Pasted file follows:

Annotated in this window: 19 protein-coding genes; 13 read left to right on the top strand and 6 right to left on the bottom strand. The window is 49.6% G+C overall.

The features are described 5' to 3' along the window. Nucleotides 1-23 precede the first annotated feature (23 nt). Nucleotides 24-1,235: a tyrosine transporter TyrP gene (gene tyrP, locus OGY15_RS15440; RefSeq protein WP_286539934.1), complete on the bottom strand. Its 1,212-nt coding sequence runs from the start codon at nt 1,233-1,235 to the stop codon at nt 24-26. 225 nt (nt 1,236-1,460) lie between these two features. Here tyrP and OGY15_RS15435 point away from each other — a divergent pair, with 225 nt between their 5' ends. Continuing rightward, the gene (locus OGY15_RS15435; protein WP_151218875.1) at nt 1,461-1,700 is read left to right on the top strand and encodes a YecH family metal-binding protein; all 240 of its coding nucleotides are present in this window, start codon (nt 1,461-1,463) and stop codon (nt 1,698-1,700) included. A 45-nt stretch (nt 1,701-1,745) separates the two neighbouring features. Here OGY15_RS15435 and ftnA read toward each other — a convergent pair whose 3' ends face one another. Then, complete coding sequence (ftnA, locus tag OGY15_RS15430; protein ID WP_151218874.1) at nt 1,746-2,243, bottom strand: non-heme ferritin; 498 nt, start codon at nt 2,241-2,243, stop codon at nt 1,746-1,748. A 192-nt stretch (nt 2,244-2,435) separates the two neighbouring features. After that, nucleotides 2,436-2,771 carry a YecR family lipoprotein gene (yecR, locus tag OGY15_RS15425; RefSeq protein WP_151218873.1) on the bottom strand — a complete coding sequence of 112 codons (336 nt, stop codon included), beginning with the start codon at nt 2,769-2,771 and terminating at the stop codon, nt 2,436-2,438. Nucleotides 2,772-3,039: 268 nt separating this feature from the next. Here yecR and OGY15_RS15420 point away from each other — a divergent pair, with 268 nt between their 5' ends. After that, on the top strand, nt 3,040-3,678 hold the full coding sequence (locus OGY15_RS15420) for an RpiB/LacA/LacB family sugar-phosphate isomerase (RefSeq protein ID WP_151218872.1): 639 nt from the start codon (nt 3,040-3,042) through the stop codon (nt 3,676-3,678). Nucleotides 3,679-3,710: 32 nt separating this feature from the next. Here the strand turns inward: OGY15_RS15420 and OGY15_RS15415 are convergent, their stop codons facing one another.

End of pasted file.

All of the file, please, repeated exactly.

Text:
Annotated in this window: 19 protein-coding genes; 13 read left to right on the top strand and 6 right to left on the bottom strand. The window is 49.6% G+C overall.

The features are described 5' to 3' along the window. Nucleotides 1-23 precede the first annotated feature (23 nt). Nucleotides 24-1,235: a tyrosine transporter TyrP gene (gene tyrP, locus OGY15_RS15440; RefSeq protein WP_286539934.1), complete on the bottom strand. Its 1,212-nt coding sequence runs from the start codon at nt 1,233-1,235 to the stop codon at nt 24-26. 225 nt (nt 1,236-1,460) lie between these two features. Here tyrP and OGY15_RS15435 point away from each other — a divergent pair, with 225 nt between their 5' ends. Continuing rightward, the gene (locus OGY15_RS15435; protein WP_151218875.1) at nt 1,461-1,700 is read left to right on the top strand and encodes a YecH family metal-binding protein; all 240 of its coding nucleotides are present in this window, start codon (nt 1,461-1,463) and stop codon (nt 1,698-1,700) included. A 45-nt stretch (nt 1,701-1,745) separates the two neighbouring features. Here OGY15_RS15435 and ftnA read toward each other — a convergent pair whose 3' ends face one another. Then, complete coding sequence (ftnA, locus tag OGY15_RS15430; protein ID WP_151218874.1) at nt 1,746-2,243, bottom strand: non-heme ferritin; 498 nt, start codon at nt 2,241-2,243, stop codon at nt 1,746-1,748. A 192-nt stretch (nt 2,244-2,435) separates the two neighbouring features. After that, nucleotides 2,436-2,771 carry a YecR family lipoprotein gene (yecR, locus tag OGY15_RS15425; RefSeq protein WP_151218873.1) on the bottom strand — a complete coding sequence of 112 codons (336 nt, stop codon included), beginning with the start codon at nt 2,769-2,771 and terminating at the stop codon, nt 2,436-2,438. Nucleotides 2,772-3,039: 268 nt separating this feature from the next. Here yecR and OGY15_RS15420 point away from each other — a divergent pair, with 268 nt between their 5' ends. After that, on the top strand, nt 3,040-3,678 hold the full coding sequence (locus OGY15_RS15420) for an RpiB/LacA/LacB family sugar-phosphate isomerase (RefSeq protein ID WP_151218872.1): 639 nt from the start codon (nt 3,040-3,042) through the stop codon (nt 3,676-3,678). Nucleotides 3,679-3,710: 32 nt separating this feature from the next. Here the strand turns inward: OGY15_RS15420 and OGY15_RS15415 are convergent, their stop codons facing one another.